Contributions are welcome, and they are greatly appreciated! Every little bit helps, and credit will always be given.
You can contribute in many ways:
Types of Contributions¶
Report bugs at https://github.com/scrapinghub/dateparser/issues.
If you are reporting a bug, please include:
- Your operating system name and version.
- Any details about your local setup that might be helpful in troubleshooting.
- Detailed steps to reproduce the bug.
Look through the GitHub issues for bugs. Anything tagged with “bug” is open to whoever wants to implement it.
Look through the GitHub issues for features. Anything tagged with “feature” is open to whoever wants to implement it. We encourage you to add new languages to existing stack.
DateParser could always use more documentation, whether as part of the official DateParser docs, in docstrings, or even on the web in blog posts, articles, and such.
After you make local changes to the documentation, you will be able to build the project running:
tox -e docs
.tox/docs/tmp/html/index.html in a web browser to see your local
build of the documentation.
If you don’t have
tox installed, you need to install it first using
pip install tox.
The best way to send feedback is to file an issue at https://github.com/scrapinghub/dateparser/issues.
If you are proposing a feature:
- Explain in detail how it would work.
- Keep the scope as narrow as possible, to make it easier to implement.
- Remember that contributions are welcome :)
Ready to contribute? Here’s how to set up dateparser for local development.
Fork the dateparser repo on GitHub.
Clone your fork locally:
$ git clone email@example.com:your_name_here/dateparser.git
Install your local copy into a virtualenv. Assuming you have virtualenvwrapper installed, this is how you set up your fork for local development:
$ mkvirtualenv dateparser $ cd dateparser/ $ python setup.py develop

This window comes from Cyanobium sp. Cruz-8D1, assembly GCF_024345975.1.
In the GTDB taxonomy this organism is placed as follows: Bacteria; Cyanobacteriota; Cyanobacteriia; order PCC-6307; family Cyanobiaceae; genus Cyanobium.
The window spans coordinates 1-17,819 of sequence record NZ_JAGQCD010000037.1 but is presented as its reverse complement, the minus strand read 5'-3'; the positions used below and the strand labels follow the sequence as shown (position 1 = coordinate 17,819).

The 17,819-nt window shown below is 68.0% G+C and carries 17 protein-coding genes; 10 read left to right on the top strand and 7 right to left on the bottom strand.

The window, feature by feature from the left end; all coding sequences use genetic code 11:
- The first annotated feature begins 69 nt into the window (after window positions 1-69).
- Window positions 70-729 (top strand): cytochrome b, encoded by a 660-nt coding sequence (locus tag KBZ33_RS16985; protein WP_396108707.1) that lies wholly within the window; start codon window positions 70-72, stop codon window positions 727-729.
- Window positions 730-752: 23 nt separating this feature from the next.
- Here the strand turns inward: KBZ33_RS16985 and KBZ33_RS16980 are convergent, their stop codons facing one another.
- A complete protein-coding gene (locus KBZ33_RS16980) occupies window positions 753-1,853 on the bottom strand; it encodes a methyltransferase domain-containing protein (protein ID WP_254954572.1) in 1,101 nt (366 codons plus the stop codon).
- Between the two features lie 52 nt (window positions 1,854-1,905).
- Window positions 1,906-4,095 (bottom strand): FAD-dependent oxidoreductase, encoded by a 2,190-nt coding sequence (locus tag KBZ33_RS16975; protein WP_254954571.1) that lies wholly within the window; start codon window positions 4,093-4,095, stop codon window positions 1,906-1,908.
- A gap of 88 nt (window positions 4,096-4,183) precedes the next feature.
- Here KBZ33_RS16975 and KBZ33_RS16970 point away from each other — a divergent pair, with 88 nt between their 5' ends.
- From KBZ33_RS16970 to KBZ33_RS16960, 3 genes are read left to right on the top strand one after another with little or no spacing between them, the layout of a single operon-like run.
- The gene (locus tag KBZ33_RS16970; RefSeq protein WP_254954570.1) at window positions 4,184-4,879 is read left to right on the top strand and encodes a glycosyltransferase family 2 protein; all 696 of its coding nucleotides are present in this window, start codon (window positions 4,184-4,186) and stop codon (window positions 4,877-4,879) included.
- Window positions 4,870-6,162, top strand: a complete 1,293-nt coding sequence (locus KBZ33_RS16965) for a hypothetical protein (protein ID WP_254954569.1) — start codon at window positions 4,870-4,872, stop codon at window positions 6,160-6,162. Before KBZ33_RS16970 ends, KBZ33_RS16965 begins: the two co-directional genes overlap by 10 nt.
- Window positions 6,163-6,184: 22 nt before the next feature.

Create a branch for local development:
$ git checkout -b name-of-your-bugfix-or-feature
Now you can make your changes locally.
When you’re done making changes, check that your changes pass flake8 and the tests, including testing other Python versions with tox:
To get flake8 and tox, just pip install them into your virtualenv. (Note that we use
max-line-length = 100for flake8, this is configured in
Commit your changes and push your branch to GitHub:
$ git add . $ git commit -m "Your detailed description of your changes." $ git push origin name-of-your-bugfix-or-feature
Submit a pull request through the GitHub website.
Pull Request Guidelines¶
Before you submit a pull request, check that it meets these guidelines:
- The pull request should include tests.
- If the pull request adds functionality, the docs should be updated. Put your new functionality into a function with a docstring, and add the feature to the list in README.rst.
- Check https://travis-ci.org/scrapinghub/dateparser/pull_requests and make sure that the tests pass for all supported Python versions.
- Follow the core developers’ advice which aim to ensure code’s consistency regardless of variety of approaches used by many contributors.
- In case you are unable to continue working on a PR, please leave a short comment to notify us. We will be pleased to make any changes required to get it done.
Guidelines for Editing Translation Data¶
English is the primary language of Dateparser. Dates in all other languages are translated into English equivalents before they are parsed.
The language data that Dateparser uses to parse dates is in
dateparser/data/date_translation_data. For each supported language, there
is a Python file containing translation data.
Each translation data Python files contains different kinds of translation data for date parsing: month and week names - and their abbreviations, prepositions, conjunctions, frequently used descriptive words and phrases (like “today”), etc.
Translation data Python files are generated from the following sources:
- Unicode CLDR data in JSON format, located at
- Additional data from the Dateparser community in YAML format, located at
If you wish to extend the data of an existing language, or add data for a new language, you must:
Edit or create the corresponding file within
See existing files to learn how they are defined, and see Language Data Template for details.
Regenerate the corresponding file within
dateparser/data/date_translation_datarunning the following script:
Write tests that cover your changes
You should be able to find tests that cover the affected data, and use copy-and-paste to create the corresponding new test.
If in doubt, ask Dateparser maintainers for help.